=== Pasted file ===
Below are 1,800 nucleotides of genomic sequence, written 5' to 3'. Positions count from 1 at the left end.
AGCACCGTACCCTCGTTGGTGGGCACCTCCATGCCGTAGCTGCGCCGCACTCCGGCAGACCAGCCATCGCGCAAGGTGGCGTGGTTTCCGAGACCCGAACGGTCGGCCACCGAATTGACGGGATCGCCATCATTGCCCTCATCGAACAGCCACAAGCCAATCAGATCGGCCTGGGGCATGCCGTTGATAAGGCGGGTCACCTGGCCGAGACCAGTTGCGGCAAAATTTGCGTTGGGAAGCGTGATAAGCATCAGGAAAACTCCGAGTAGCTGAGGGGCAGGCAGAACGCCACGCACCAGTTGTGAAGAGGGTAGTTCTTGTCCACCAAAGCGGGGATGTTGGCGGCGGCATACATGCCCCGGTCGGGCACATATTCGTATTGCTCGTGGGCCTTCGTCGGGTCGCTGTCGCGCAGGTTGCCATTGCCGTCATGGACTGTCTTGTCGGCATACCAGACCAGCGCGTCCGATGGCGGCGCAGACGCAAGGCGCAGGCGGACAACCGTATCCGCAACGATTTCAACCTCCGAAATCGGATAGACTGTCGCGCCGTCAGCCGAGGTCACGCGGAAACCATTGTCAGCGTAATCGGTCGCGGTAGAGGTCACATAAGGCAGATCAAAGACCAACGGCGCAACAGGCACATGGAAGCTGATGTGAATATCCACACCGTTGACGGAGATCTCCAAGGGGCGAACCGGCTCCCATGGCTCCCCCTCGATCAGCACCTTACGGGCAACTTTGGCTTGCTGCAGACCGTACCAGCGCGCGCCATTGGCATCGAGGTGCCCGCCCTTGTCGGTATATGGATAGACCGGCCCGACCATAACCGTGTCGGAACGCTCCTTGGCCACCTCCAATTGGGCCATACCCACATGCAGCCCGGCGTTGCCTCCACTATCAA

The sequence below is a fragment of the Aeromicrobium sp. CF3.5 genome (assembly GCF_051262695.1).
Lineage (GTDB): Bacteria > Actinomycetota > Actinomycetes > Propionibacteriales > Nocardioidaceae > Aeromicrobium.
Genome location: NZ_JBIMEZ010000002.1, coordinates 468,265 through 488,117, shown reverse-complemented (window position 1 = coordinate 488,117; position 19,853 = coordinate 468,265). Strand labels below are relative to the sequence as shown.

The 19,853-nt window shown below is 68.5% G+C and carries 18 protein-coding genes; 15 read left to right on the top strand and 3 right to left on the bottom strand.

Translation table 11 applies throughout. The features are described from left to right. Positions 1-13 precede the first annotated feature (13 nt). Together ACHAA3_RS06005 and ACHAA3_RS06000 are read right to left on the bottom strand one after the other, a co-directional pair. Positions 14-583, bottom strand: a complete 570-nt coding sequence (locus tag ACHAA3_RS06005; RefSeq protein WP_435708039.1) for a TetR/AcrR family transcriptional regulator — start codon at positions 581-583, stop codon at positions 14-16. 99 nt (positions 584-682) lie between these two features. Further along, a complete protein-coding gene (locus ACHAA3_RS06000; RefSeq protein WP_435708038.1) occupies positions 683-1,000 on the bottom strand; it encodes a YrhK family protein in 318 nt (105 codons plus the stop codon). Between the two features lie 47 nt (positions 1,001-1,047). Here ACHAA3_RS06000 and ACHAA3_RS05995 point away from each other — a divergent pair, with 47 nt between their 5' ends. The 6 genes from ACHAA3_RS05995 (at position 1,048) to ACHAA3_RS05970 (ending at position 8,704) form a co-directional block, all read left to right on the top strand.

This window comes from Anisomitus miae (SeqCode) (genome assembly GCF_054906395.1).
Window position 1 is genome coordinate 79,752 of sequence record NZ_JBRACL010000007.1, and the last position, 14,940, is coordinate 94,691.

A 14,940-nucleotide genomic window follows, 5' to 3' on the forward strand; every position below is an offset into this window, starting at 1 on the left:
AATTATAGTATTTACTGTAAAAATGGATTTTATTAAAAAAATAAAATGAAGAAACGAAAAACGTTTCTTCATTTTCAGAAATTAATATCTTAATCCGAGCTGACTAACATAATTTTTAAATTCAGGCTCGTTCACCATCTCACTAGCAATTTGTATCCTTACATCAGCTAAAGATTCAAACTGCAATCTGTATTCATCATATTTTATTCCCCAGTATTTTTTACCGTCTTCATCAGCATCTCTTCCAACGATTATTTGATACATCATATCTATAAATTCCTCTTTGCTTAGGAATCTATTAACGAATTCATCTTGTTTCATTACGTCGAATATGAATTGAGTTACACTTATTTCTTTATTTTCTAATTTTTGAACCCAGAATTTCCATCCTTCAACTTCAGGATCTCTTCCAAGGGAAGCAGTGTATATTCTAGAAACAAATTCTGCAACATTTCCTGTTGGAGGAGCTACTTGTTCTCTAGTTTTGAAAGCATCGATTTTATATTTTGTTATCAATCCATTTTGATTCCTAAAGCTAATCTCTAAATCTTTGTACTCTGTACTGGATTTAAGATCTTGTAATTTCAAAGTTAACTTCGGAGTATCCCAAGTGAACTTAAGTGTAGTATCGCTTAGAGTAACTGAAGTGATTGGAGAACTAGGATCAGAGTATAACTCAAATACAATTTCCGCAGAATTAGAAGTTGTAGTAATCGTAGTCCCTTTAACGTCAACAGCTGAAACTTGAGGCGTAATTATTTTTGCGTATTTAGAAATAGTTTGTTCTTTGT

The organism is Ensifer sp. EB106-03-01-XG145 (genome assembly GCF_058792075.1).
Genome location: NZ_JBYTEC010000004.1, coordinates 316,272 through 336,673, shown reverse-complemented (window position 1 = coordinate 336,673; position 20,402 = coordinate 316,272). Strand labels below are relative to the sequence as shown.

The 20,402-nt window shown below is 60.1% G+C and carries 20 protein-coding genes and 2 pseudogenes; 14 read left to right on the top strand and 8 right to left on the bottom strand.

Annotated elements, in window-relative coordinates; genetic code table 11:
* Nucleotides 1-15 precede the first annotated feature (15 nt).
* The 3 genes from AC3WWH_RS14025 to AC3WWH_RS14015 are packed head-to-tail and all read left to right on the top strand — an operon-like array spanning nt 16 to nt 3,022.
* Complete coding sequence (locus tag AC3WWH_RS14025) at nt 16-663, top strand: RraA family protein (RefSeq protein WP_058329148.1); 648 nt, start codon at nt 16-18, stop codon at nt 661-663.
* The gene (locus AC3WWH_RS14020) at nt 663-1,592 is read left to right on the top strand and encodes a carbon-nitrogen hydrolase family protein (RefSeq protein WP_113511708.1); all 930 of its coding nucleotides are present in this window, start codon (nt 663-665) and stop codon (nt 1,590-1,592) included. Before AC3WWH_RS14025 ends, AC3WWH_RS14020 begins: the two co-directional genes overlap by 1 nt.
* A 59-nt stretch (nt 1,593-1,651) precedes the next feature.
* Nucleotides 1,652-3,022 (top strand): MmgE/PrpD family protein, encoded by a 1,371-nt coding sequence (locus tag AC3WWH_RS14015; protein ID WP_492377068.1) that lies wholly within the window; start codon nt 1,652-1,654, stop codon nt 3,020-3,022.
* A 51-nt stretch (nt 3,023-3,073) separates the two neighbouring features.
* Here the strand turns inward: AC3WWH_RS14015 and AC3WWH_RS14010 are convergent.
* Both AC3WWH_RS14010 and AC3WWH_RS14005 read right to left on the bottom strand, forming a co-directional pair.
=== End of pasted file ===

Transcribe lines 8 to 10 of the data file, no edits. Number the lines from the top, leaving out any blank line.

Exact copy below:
This window comes from Anisomitus miae (SeqCode) (genome assembly GCF_054906395.1).
Window position 1 is genome coordinate 79,752 of sequence record NZ_JBRACL010000007.1, and the last position, 14,940, is coordinate 94,691.

A 14,940-nucleotide genomic window follows, 5' to 3' on the forward strand; every position below is an offset into this window, starting at 1 on the left: